Heart Tones

2.1. Physiology and Normal Heart Sounds

Heart tones are caused primarily by vibrations created by pressure differentials during closure of the heart valves. Normal opening of the heart valves is a relatively slow process and makes no audible sounds. The heart tones are relatively brief and characterized by varying intensity (loudness), frequency (pitch), and quality (timbre). To understand heart tones better, it is necessary to review briefly the physiology of cardiac events. The electric impulse for cardiac contraction starts from the sinus node, located in the right atrium, thus causing the right atrium to contract first. Contraction of the ventricles—the left is slightly more rapid—results in mitral valve closure before closure of the tricuspid valve. Ejection, on the other hand, starts in the right ventricle because the right ventricular ejection normally occurs at a much lower pressure than the left ventricular ejection. Ejection ends first in the left ventricle, causing the aortic valve to close slightly before the pulmonic valve.

The first heart sound (S1) arises from closure of the mitral valve (M1), followed by closure of the tricuspid valve (T1). The initial component of the first heart sound (M1) is most prominent at the cardiac apex. The second component (T1), if present, normally presents at the left lower sternal border; it is less commonly heard at the apex and is seldom heard at the base. When the first heart sound is dramatically split, like in Ebstein's anomaly of the tricuspid valve (associated with delayed right ventricular activation), its first component is normally louder.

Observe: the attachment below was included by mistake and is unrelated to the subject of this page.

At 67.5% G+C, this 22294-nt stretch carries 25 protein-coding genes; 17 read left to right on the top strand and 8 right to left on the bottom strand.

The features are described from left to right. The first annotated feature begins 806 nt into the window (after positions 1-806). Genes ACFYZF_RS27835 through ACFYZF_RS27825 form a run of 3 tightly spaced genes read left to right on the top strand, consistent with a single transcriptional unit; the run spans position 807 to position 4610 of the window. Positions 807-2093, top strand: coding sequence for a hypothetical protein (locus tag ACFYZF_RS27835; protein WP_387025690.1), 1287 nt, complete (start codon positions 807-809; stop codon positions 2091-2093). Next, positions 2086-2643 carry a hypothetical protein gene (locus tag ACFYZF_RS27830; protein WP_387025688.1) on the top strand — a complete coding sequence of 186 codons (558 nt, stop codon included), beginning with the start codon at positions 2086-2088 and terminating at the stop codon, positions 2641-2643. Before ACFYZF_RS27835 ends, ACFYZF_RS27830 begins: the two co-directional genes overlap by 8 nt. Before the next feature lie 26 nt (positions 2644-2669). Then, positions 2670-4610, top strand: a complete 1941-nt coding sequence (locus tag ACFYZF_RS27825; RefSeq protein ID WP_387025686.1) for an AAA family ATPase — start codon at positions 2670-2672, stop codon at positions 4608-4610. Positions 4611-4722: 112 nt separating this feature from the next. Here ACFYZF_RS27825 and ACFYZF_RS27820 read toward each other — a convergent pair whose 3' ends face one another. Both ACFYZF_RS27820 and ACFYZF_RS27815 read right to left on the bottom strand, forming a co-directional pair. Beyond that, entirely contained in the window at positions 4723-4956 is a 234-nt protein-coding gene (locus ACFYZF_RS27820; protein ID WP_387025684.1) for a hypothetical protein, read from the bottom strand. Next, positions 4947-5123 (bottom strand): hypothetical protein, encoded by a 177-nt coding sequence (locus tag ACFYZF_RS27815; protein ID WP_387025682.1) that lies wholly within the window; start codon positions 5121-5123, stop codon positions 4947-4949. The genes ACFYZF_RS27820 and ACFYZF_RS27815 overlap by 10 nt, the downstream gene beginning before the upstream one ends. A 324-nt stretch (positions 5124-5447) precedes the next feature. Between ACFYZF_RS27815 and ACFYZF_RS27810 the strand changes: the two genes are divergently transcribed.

As mentioned, the intensity of the sound will increase with increases of the pressure gradients across a particular valve. With increases in the pressure gradients, the blood velocities and the resultant forces for valve closure will increase, causing loud and easily detectable sounds. Another factor that affects the intensity of the sound produced by an atrioventricular valve is the valvular position at the onset of systole. When ventricular contraction occurs against a wide-open valve, the leaflets will achieve higher velocity and thus a louder heart sound compared to a valve with partially closed leaflets at the beginning of systole.

The second heart sound (S2) is caused by closure of the aortic and the pulmonic valves, normally with a first component caused by the aortic valve closure (A2), followed by the pulmonic valve closure (P2).

The physiological third heart sound (S3) (Fig. 1) occurs shortly after A2, and is a low-pitched vibration caused by the rapid ventricular filling during diastole. S3 can commonly be heard in children, adolescents, and young adults. When detect



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